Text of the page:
How can the marketing industry support the next generation of female leaders?
Female representation and leadership have increased in recent years in the marketing industry, but it is still not at the point where it should be. A report by McKinsey titled “Women in the Workplace” found that women are still underrepresented in leadership roles, specifically women of colour. But, businesses and brands are working towards closing the gaps of inequality in the workplace. In this blog we reveal ways the marketing industry can support the next generation of female leaders in South Africa.
Female leaders need to advocate and implement change
Female leaders within the marketing industry have achieved their position through years of hard work and have accumulated a considerable amount of experience doing so. Implementing change is not easy to do, especially being a woman in the workplace, but female leaders are more accustomed to the processes within the marketing industry having had to climb the corporate ladder. Female leaders should use the knowledge-power they have to advocate putting policies and structures in place that will benefit other women in the industry. One way this can be done is through mentorship programmes where current female leaders can mentor other females in their industry and give them the necessary skills, tips, and tricks they would need to excel in their field.
Additional support should be provided after maternity leave
Returning from maternity leave is not easy for new mothers as they have to juggle a new responsibility at home while re-adjusting to the workplace. Many businesses have improved the support they offer mothers, like parental leave, remote working options, and offering flexible work hours, but this is still not enough. The issue with this is that leadership within marketing is male-dominated which means that men are the ones who predominantly formulate these policies. Women need to be involved in the decisions surrounding these policies as they will likely have a better understanding of what is needed. Their experience would also offer insight into what would work for the mother and the company. Examples of improvements in this area would be pay increases, onsite childcare, breastfeeding and/or breastmilk expressing and storage facilities, emotional support groups and mentorship from other female leaders that have already successfully navigated the transition to being a ‘working mom’.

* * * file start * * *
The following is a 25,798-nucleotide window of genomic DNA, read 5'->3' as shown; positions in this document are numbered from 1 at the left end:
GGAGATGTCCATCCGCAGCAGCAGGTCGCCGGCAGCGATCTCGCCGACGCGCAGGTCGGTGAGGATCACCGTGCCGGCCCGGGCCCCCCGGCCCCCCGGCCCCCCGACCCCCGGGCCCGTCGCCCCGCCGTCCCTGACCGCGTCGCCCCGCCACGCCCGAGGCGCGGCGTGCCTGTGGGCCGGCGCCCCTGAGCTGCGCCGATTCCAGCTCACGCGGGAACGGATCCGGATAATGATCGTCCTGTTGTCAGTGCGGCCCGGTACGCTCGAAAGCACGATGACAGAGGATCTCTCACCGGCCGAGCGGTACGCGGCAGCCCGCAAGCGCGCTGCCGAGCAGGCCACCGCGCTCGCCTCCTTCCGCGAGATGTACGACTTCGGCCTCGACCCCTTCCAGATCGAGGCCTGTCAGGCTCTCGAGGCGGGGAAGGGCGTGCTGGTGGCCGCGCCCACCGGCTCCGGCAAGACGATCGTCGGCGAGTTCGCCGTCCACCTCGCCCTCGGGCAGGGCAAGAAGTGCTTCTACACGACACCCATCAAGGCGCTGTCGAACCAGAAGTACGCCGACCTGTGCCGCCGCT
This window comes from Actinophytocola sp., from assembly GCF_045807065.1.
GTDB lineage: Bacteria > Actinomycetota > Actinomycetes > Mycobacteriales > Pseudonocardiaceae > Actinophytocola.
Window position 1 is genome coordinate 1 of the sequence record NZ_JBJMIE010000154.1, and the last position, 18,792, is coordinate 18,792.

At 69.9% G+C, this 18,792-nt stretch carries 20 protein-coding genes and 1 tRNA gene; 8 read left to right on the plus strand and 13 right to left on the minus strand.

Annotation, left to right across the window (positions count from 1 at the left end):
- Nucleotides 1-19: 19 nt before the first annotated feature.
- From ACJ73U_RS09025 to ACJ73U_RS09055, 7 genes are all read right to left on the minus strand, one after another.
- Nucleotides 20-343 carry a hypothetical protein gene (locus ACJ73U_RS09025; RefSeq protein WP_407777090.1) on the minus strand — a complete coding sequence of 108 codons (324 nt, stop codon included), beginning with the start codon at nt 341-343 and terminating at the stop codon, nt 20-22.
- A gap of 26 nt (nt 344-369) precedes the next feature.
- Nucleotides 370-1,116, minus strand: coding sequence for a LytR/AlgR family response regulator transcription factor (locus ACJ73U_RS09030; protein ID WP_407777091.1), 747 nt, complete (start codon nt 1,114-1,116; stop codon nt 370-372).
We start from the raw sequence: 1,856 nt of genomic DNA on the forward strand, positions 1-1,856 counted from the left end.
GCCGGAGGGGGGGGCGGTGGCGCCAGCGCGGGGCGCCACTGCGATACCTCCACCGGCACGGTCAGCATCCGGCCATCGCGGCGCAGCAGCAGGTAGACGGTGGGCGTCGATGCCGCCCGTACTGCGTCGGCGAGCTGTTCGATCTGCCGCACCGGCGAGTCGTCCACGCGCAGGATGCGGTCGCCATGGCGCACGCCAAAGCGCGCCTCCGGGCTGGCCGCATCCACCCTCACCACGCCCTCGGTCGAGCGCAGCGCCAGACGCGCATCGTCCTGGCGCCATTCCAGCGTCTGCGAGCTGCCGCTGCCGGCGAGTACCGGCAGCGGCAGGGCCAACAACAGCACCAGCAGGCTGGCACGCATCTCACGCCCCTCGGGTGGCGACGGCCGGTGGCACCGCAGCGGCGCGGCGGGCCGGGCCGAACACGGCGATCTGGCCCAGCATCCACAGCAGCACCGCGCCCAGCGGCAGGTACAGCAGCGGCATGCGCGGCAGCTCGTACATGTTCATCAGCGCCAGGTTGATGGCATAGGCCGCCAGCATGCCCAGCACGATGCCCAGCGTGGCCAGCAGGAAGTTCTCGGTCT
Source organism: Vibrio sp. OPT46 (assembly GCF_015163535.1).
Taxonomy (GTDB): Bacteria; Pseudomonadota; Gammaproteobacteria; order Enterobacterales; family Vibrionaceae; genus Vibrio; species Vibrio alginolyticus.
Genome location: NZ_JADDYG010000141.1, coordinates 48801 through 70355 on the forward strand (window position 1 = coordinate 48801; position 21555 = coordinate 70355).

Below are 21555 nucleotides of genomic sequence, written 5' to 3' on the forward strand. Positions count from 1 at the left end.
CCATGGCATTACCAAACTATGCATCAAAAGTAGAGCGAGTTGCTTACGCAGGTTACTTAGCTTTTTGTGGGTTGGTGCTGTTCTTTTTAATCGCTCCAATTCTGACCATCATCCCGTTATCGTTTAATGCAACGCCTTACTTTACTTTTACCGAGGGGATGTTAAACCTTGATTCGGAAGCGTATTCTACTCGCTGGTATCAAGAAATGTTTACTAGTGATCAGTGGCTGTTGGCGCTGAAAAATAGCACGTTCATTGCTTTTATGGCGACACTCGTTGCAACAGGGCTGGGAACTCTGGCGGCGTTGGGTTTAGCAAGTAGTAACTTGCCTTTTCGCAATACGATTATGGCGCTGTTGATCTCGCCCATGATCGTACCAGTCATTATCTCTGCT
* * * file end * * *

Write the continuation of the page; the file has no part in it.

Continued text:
Bias needs to be eliminated in the workplace
Eliminating bias promotes equality but this is no easy feat to achieve. Language plays a large part in bias, whether it be conscious or unconscious. To work towards eliminating bias, businesses in marketing should change the terms and pronouns used in everyday office talk. Examples of this would be using inclusive language like ‘chairperson’ instead of ‘chairman’ and using ‘they/them’ pronouns instead of ‘he/him’ or ‘she/her’. This can be achieved through training and workshops.
Credit should be given when due
To promote equality and a healthy workplace environment, employees and leaders should be celebrated when things are accomplished. This should be done regardless of gender as it would assist in recognition within the company and would give the employees a boost of confidence to keep them motivated and in good spirits.
Women should have the opportunity to voice their opinions and innovate
A study by the OECD Programme for International Student Assessment found that women are better equipped to solve problems when working in teams than men are. To be exact, the study found that women were 1.6 times more likely to be top performers when collaborating with other women than men were. The marketing industry should create a safe space for women to speak up about issues and problems and give them the opportunity to try and solve these issues. This would not only empower the next generation of female leaders but the marketing industry as a whole.
The marketing industry has come a long way in promoting equality in the workplace to empower female leaders, but it still has a way to go. Luckily, the road ahead does not have to be rocky if leaders within the marketing industry implement processes, policies, and opportunities for female leaders to thrive and show their true potential.